Wednesday, July 25, 2018

Annie are you OK?

Some time back I purchased a cheap box set of Mae West movies. One of the movies in teh set I haven't blogged about yet is Klondike Annie, so I recently watched it to do a full-length post on it.

The scene is the Gay Nineties in San Francisco. Mae West plays Rose Carlton, the "Frisco Doll" who is the lover of Chan Lo (Harold Huber), and basically trapped in the relationship. One night Rose gets in a scuffle with Chan Lo, which results in her accidentally stabbing him to death. She could claim self-defense, although whether or not a jury would believe her is an open question. So she takes the easy way out by getting on a tramp steamer headed for Nome, AK, and the Klondike gold ruch.

Bull Brackett (Victor McLaglen) is the captain of the ship, who at first doesn't know anything about Rose's past. Along the way, another passenger comes aboard, Salvation Army missionary Annie Alden (Helen Jerome Eddy). Annie is nice to Rose, and gets Rose to begin thinking about leading a somewhat more virtuous life. But poor Annie has a bad heart, and dies at sea. Meanwhile, the police are still looking for the Frisco Doll, which gives Rose an idea. She'll take Annie's place and head up the mission in Nome! It gives her a chance to atone for her sins, as well as to stay one step ahead of the law.

But by this time Bull has fallen in love with Rose, and knows that she's the Frisco Doll wanted by the police back in San Francisco, a fact that he can hold over her head. Still, Rose goes to the mission and helps run it, even if her methods are sometimes unorthodox. Bull can't understand why she'd do this, but since he's in love with her, he puts up with it.

Joining this happy group is police inspector Forrest (Philip Reed). He's looking for the Frisco Doll not knowing she's right under his nose. He begins to fall for Rose-as-Annie, which brings about its own set of problems, because thanks to the Production Code, Rose is going to have to face the music at some point, even if she really is innocent. This isn't like Sylvia Sidney's character in Alfred Hitchcock's Sabotage.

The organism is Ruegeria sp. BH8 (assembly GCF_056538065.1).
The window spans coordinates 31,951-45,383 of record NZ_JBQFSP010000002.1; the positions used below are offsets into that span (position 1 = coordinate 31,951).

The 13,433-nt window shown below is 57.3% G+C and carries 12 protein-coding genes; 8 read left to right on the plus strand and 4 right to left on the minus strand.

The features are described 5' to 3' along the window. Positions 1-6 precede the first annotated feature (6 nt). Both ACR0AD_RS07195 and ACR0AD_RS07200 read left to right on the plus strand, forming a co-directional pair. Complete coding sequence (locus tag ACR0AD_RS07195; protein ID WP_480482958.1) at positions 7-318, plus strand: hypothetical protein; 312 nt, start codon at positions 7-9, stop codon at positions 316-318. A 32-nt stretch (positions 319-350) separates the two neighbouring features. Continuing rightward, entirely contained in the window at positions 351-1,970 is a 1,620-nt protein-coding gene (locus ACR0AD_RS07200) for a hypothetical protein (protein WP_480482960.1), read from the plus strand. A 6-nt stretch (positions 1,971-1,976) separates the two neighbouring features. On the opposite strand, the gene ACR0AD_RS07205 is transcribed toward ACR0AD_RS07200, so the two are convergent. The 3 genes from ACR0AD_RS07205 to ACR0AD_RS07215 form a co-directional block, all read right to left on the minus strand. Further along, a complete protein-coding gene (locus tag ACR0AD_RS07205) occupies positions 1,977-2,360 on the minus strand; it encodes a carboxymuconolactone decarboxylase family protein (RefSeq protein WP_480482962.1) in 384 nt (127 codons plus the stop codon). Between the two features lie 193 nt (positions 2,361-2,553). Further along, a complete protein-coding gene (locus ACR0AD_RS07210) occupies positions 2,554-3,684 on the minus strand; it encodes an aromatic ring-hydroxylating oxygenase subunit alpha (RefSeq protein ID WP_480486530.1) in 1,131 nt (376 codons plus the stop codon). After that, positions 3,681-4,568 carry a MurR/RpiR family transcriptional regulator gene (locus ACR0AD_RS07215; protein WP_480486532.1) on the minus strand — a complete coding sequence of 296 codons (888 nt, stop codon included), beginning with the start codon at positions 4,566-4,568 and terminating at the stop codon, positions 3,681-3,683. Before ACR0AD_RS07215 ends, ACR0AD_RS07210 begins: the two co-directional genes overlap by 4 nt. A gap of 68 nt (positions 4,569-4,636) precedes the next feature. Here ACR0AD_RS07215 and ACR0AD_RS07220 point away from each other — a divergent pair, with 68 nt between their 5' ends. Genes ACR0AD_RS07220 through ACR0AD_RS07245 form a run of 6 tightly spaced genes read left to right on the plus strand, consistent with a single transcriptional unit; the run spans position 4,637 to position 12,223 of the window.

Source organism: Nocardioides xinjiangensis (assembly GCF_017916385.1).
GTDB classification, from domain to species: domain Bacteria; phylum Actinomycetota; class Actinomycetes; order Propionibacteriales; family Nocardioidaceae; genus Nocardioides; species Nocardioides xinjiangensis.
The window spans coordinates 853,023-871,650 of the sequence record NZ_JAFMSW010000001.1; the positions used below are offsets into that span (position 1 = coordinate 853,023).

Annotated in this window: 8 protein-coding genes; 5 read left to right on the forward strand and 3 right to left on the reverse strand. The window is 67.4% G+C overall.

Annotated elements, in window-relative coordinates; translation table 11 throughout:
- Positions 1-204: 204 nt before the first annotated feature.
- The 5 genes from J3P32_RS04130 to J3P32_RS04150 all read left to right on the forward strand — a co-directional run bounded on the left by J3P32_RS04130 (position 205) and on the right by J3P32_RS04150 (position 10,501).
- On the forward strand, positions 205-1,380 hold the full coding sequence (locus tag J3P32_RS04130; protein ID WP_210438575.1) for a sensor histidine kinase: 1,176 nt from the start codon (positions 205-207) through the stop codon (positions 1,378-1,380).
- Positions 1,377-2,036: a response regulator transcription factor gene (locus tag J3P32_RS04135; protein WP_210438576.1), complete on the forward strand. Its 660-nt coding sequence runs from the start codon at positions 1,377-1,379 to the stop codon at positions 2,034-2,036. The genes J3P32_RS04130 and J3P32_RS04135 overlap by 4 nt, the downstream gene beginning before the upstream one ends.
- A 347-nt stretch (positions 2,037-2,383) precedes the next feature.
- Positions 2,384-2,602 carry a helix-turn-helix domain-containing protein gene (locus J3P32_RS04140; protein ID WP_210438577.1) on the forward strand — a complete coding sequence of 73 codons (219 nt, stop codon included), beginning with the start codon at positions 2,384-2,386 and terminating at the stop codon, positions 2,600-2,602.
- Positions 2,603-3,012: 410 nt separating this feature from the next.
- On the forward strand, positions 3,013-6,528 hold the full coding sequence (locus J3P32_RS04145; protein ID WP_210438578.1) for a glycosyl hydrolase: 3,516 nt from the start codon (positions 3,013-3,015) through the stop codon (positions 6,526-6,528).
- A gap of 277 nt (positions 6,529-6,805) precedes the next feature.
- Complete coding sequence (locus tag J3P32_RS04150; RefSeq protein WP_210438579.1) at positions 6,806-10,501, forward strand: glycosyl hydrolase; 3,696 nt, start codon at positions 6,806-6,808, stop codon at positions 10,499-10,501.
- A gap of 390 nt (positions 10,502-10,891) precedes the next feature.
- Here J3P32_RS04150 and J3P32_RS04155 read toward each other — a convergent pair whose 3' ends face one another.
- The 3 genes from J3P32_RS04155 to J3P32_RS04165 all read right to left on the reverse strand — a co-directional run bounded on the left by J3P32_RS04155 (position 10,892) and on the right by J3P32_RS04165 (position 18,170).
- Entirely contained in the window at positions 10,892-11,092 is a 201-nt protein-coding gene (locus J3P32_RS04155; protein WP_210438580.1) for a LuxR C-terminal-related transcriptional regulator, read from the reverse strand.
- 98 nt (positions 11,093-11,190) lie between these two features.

The Production Code is, I think, the source of the problems I have with Klondike Annie. Mae West had a racy sense of humor with the double entendres flying, but the enforcement of the Code starting in 1934 forced her to tone it down quite a bit. The Code is also what forces this movie into the ending it has. But apparently it also resulted in a few edits that made the movie a bit more confusing than it needed to be. Supposedly there was a scene of Rose actually dressing the dead Annie up as a prostitute, aiding in Rose's getaway. But that was deleted thanks to the Code.

Overall, Klondike Annie is a good example of a 1930s programmer, and not a bad little movie. I'm really glad it was on the box set and at the price it's quite inexpensive. However, thanks to the Code it just isn't up to the standards of earlier West movies like She Done Him Wrong.

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